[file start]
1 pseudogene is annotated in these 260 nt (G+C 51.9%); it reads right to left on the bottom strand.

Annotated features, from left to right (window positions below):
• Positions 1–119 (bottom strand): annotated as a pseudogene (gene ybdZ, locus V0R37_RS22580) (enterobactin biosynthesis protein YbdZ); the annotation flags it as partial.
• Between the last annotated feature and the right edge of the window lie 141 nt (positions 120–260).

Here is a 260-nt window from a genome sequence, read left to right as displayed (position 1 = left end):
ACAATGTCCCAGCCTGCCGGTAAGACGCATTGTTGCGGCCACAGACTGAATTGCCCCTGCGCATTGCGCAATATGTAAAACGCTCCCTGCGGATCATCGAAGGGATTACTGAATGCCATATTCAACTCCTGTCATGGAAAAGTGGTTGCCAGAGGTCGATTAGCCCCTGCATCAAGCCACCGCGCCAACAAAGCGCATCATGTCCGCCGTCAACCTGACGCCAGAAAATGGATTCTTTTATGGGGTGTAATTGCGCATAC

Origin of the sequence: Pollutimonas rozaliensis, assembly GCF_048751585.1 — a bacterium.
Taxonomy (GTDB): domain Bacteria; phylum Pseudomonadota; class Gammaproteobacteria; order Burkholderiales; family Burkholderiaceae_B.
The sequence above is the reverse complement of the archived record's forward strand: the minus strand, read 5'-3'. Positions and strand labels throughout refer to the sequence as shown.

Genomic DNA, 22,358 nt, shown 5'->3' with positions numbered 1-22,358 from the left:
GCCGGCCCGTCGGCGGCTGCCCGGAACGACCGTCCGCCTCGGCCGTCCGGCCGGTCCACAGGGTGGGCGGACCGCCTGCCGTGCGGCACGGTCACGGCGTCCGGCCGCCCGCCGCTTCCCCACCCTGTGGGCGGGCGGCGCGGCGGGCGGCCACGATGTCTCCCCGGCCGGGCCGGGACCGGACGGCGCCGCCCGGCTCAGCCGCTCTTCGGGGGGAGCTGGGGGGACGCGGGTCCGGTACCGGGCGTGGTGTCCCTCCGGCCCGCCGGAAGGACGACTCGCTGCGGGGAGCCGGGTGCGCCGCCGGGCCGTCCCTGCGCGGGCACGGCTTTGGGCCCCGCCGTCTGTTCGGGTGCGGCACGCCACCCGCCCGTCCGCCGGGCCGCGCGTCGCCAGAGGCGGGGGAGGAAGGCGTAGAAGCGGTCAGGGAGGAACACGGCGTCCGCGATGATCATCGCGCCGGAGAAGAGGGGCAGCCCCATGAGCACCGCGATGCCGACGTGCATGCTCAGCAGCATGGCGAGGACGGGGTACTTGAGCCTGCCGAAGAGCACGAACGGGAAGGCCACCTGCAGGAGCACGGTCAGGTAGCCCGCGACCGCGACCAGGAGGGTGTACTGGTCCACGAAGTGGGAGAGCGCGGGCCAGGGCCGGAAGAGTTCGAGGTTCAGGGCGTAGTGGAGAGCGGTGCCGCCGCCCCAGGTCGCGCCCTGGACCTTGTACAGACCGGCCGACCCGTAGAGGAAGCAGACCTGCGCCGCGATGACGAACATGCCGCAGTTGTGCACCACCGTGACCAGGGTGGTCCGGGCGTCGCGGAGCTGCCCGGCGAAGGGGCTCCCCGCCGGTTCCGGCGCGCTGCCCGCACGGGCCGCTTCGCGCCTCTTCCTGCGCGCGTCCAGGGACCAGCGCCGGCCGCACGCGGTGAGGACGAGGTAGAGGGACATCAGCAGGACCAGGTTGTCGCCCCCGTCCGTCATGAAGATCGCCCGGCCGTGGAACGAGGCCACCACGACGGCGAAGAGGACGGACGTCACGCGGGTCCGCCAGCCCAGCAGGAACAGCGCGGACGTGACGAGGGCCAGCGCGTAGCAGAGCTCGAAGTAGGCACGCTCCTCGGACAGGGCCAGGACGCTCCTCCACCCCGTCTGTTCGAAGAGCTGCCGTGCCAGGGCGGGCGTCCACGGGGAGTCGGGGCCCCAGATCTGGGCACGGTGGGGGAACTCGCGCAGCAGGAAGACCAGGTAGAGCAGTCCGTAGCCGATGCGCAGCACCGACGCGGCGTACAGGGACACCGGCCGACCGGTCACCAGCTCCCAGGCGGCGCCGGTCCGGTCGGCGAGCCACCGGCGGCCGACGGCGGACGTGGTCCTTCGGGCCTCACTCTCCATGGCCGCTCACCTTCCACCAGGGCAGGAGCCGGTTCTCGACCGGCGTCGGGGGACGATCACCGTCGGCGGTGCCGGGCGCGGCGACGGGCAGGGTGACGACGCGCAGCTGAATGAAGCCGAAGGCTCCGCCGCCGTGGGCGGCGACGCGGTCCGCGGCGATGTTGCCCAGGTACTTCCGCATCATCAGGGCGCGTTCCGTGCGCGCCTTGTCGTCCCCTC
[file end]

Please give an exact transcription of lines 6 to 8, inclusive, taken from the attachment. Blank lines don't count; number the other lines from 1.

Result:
ACAATGTCCCAGCCTGCCGGTAAGACGCATTGTTGCGGCCACAGACTGAATTGCCCCTGCGCATTGCGCAATATGTAAAACGCTCCCTGCGGATCATCGAAGGGATTACTGAATGCCATATTCAACTCCTGTCATGGAAAAGTGGTTGCCAGAGGTCGATTAGCCCCTGCATCAAGCCACCGCGCCAACAAAGCGCATCATGTCCGCCGTCAACCTGACGCCAGAAAATGGATTCTTTTATGGGGTGTAATTGCGCATAC

Origin of the sequence: Pollutimonas rozaliensis, assembly GCF_048751585.1 — a bacterium.
Taxonomy (GTDB): domain Bacteria; phylum Pseudomonadota; class Gammaproteobacteria; order Burkholderiales; family Burkholderiaceae_B.